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artbymoga: onefitmodel: rootandrock: timeofthedecade: bigdaddyg-wil: this guy pulled out his dick in front of like 5 billion feminist protestors holy shit Some context for the idiots claiming the women are overreacting: This occurred at a Slut Walk. For those not familiar with it, the Slut Walk is basically a peaceful protest seeking to eliminate the rape apologism so prevalent in society. The basis is that no woman is “asking for it,” with “it” being rape. It’s not a feminist protest; it’s a human rights protest. Many of the protesters, as you can probably imagine, have dealt with sexual harassment or rape in their own lives. Many of them have structured their daily activities to avoid being raped. The gathering is supposed to be a place for them to feel empowered and able to recover in the company of those who understand what they’ve been through or who will not blame them. Nobody at a Slut Walk will tell a survivor that it’s her fault. They will not ask what she was wearing to provoke her attacker. Nobody will say she had too much to drink. Nobody will tell the men in the group that they are inherently rapists themselves, and nobody will tell a male survivor that his experience “wasn’t really rape.” Then, this fellow comes along. He sees this gathering of survivors and their supporters, and to him, it’s a joke. He sees feminazis. He sees girls who are taking “a bit of fun” too seriously. And what does he do? He exposes himself to this group of survivors and supporters - some of whom are, in fact, underage. He sexually harasses literally hundreds of women in one act. Aside from public indecency, there was cruel intent in his actions. He wanted to make them uncomfortable. He wanted to “put them in their place.” Other photos from this event show him flipping the protesters off and laughing at their anger. And there are still people defending his actions. There are those who still feel like these women were asking for itand that they deserved to be harassed for trying to claim they weren’t. There are those who feel that women should be taught a lesson this way, and they applaud this man’s actions. So no, he didn’t pull out his dick in front of feminist protesters. He harassed dozens - if not hundreds - of rape survivors. The reaction to his actions alone outline the purpose of the Slut Walk. For those of you still doubting whether what he did was wrong (and I do wonder if there’s something wrong with you, if you have doubts), let me give you an analogous situation. Imagine a gathering of black civil rights activists. Imagine Martin Luther King Jr., Malcolm X, Rosa Parks, and all their colleagues gathered together to demonstrate that being black did not make them lesser people. That being black and living in the South did not mean they were “asking” to be the target of hate crimes. And at this gathering, a white man decides he should teach them a lesson by pointedly hanging a noose from the nearest tree and laughing at their anger. And other white men, laughing along with him, commend him for taking these activists down a peg. That’s what happened here. It’s not an “OMG, I can’t believe he did that!” moment. It’s an “OMG, there are people who think this is okay” moment. And the fact is, it’s not. It never will be. And that’s the take home message of this ridiculous rant I’ve written up. And this is why we still need feminism. this made me cry holy shit That was hands down one of the most well-written and beautiful responses I have had the pleasure to read. Thank you : artbymoga: onefitmodel: rootandrock: timeofthedecade: bigdaddyg-wil: this guy pulled out his dick in front of like 5 billion feminist protestors holy shit Some context for the idiots claiming the women are overreacting: This occurred at a Slut Walk. For those not familiar with it, the Slut Walk is basically a peaceful protest seeking to eliminate the rape apologism so prevalent in society. The basis is that no woman is “asking for it,” with “it” being rape. It’s not a feminist protest; it’s a human rights protest. Many of the protesters, as you can probably imagine, have dealt with sexual harassment or rape in their own lives. Many of them have structured their daily activities to avoid being raped. The gathering is supposed to be a place for them to feel empowered and able to recover in the company of those who understand what they’ve been through or who will not blame them. Nobody at a Slut Walk will tell a survivor that it’s her fault. They will not ask what she was wearing to provoke her attacker. Nobody will say she had too much to drink. Nobody will tell the men in the group that they are inherently rapists themselves, and nobody will tell a male survivor that his experience “wasn’t really rape.” Then, this fellow comes along. He sees this gathering of survivors and their supporters, and to him, it’s a joke. He sees feminazis. He sees girls who are taking “a bit of fun” too seriously. And what does he do? He exposes himself to this group of survivors and supporters - some of whom are, in fact, underage. He sexually harasses literally hundreds of women in one act. Aside from public indecency, there was cruel intent in his actions. He wanted to make them uncomfortable. He wanted to “put them in their place.” Other photos from this event show him flipping the protesters off and laughing at their anger. And there are still people defending his actions. There are those who still feel like these women were asking for itand that they deserved to be harassed for trying to claim they weren’t. There are those who feel that women should be taught a lesson this way, and they applaud this man’s actions. So no, he didn’t pull out his dick in front of feminist protesters. He harassed dozens - if not hundreds - of rape survivors. The reaction to his actions alone outline the purpose of the Slut Walk. For those of you still doubting whether what he did was wrong (and I do wonder if there’s something wrong with you, if you have doubts), let me give you an analogous situation. Imagine a gathering of black civil rights activists. Imagine Martin Luther King Jr., Malcolm X, Rosa Parks, and all their colleagues gathered together to demonstrate that being black did not make them lesser people. That being black and living in the South did not mean they were “asking” to be the target of hate crimes. And at this gathering, a white man decides he should teach them a lesson by pointedly hanging a noose from the nearest tree and laughing at their anger. And other white men, laughing along with him, commend him for taking these activists down a peg. That’s what happened here. It’s not an “OMG, I can’t believe he did that!” moment. It’s an “OMG, there are people who think this is okay” moment. And the fact is, it’s not. It never will be. And that’s the take home message of this ridiculous rant I’ve written up. And this is why we still need feminism. this made me cry holy shit That was hands down one of the most well-written and beautiful responses I have had the pleasure to read. Thank you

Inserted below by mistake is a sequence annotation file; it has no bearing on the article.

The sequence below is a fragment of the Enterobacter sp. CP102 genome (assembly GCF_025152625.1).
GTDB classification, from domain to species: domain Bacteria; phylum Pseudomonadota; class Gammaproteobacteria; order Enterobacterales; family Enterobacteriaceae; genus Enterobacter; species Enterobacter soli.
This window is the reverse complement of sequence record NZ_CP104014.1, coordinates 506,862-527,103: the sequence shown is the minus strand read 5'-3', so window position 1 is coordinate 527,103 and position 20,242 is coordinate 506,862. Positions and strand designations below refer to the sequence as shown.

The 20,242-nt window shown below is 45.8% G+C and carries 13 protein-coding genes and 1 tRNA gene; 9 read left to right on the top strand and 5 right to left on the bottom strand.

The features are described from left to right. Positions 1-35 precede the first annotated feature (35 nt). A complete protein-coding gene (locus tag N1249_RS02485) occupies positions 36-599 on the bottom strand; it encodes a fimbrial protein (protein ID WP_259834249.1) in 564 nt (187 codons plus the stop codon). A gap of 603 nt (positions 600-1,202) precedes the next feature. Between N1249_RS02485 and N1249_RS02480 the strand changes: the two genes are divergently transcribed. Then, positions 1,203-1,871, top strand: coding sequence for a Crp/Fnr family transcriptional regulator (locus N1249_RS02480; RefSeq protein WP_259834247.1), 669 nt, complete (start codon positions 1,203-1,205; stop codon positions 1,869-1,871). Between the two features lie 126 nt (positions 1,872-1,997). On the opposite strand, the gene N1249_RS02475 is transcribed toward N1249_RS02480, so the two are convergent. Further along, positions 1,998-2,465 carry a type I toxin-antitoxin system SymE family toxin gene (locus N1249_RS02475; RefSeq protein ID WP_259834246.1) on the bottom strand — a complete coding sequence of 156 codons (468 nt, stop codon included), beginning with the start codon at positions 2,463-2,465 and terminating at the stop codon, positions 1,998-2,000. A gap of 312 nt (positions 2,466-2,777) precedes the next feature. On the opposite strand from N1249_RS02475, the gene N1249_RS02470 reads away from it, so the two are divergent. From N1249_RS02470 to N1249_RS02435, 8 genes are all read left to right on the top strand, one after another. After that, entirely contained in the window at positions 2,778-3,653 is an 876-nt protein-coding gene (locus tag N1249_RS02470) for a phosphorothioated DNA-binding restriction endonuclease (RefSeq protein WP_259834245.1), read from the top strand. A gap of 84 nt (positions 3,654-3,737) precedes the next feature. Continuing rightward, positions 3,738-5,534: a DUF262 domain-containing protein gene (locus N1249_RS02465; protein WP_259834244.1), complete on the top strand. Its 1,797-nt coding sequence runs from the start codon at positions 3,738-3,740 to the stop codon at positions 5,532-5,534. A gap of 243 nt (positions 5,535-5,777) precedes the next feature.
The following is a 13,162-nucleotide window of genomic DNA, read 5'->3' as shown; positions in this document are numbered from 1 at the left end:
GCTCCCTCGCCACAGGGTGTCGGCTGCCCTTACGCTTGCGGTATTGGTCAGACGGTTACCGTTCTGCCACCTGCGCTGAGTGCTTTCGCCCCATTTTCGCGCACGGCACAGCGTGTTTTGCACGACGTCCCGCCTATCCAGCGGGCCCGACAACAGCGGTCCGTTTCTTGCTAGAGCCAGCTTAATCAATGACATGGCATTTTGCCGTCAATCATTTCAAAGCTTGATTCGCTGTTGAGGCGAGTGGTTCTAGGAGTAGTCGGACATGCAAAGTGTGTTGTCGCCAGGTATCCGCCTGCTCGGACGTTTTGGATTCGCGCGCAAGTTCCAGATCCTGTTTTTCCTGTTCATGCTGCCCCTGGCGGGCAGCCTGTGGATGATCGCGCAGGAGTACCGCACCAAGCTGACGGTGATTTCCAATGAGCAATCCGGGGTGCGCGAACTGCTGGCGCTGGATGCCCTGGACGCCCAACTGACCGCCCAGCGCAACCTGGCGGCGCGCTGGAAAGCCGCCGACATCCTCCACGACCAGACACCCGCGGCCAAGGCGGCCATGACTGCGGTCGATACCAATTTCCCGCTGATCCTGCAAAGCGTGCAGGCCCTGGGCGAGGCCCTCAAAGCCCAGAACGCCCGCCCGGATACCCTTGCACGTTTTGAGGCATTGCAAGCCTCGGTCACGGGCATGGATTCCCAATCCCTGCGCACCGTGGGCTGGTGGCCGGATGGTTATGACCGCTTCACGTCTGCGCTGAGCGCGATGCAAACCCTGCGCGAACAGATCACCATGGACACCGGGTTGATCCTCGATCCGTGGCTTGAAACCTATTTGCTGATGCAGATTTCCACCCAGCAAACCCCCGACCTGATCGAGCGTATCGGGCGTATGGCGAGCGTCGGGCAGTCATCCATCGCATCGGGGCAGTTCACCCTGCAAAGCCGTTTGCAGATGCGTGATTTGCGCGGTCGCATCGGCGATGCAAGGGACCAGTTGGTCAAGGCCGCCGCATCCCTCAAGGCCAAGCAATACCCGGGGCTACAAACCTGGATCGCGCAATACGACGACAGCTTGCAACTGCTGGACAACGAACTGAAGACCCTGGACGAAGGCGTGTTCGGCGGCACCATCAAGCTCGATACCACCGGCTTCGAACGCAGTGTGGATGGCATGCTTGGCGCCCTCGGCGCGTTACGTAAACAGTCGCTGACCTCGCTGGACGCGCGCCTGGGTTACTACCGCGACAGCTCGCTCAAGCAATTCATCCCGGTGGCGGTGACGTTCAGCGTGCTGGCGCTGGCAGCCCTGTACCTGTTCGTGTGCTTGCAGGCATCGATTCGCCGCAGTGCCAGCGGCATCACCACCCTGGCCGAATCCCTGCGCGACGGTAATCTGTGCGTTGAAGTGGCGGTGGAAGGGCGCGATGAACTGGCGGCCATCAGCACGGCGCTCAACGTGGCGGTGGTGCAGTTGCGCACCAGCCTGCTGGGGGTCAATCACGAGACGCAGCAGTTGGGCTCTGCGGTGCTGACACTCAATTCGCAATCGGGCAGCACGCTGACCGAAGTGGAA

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ineskew: mellific: in the past, we’d convinced ourselves that our technologies were just reflections of those who made them. we were wrong. (twitter) [ID: A quote from the Twilight Mirage arc of Friends at the Table, illustrated with art in shades of blue. “Since the first grain silo, cathedral, ship, computer,” the quote begins, over drawings of a grain silo, cathedral, rocket ship, and computer servers. “Since the first time we put pen to page— we have always made things different from ourselves,” it continues, the words appearing to be written with a fountain pen, a typewriter, and a word processor. The next couple lines are written over a picture of outer space, several spacecrafts and a city-ship flying through the stars: “For a long time we thought we were building mirrors. But now we know better: We were setting fires.” This last line is illustrated with a image of three planets drawn to resemble a glitching screen. /end ID] : SINCE THE FIRST GRAIN SILO CATHEDRAL SHIP COMPUTER SINGE THE FIRST TIME WE PUT PEN TO PAGE- MFile Edit View I we have always different from ourselves| made things FOR A LONG TIME WE THOUGHT WE WERE BUILDING MIRRORS BUT NOW WE KNOWW BETTER WE WERE SETTING FIRES. ineskew: mellific: in the past, we’d convinced ourselves that our technologies were just reflections of those who made them. we were wrong. (twitter) [ID: A quote from the Twilight Mirage arc of Friends at the Table, illustrated with art in shades of blue. “Since the first grain silo, cathedral, ship, computer,” the quote begins, over drawings of a grain silo, cathedral, rocket ship, and computer servers. “Since the first time we put pen to page— we have always made things different from ourselves,” it continues, the words appearing to be written with a fountain pen, a typewriter, and a word processor. The next couple lines are written over a picture of outer space, several spacecrafts and a city-ship flying through the stars: “For a long time we thought we were building mirrors. But now we know better: We were setting fires.” This last line is illustrated with a image of three planets drawn to resemble a glitching screen. /end ID]

ineskew: mellific: in the past, we’d convinced ourselves that our technologies were just reflections of those who made them. we were...

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madnessofmen:only address me as The Friend from now on: Public Universal Friend The Public Universal Friend (born Jemima Wilkinson; November 29, 1752 – July 1, 1819), was born as an English- American to a Quaker family on Rhode Island, and was assigned female at birth. This person suffered a severe illness in 1776 (age 24), and reported having died and been reanimated by the power of God as a genderless evangelist named the Public Universal Friend. The Friend refused to answer any A portrait of the Public Universal a longer to the previous name, Friend, from the Friend's biography Jemima Wilkinson, (1 quoted Luke written by David Hudson in 1821. 23:3 ("thou sayest it") when visitors asked if it was the name of the person they were addressing, and ignored or chastised those who insisted on using it. The preacher shunned the name "Jemima" completely, having friends hold realty in trust rather than see the name on deeds and titles. Even when a lawyer insisted that the person's Will should identify its subject as having been born under the name Jemima, the preacher refused to sign that name, only making an X which others witnessed, even though the Friend could read and write.2) The Friend asked not to be referred to with gendered pronouns. Followers respected these wishes, avoiding gender-specific pronouns even in private diaries, and referring only to "the Public Universal Friend" or short forms such as "the Friend" or "P.U.F."3] madnessofmen:only address me as The Friend from now on

madnessofmen:only address me as The Friend from now on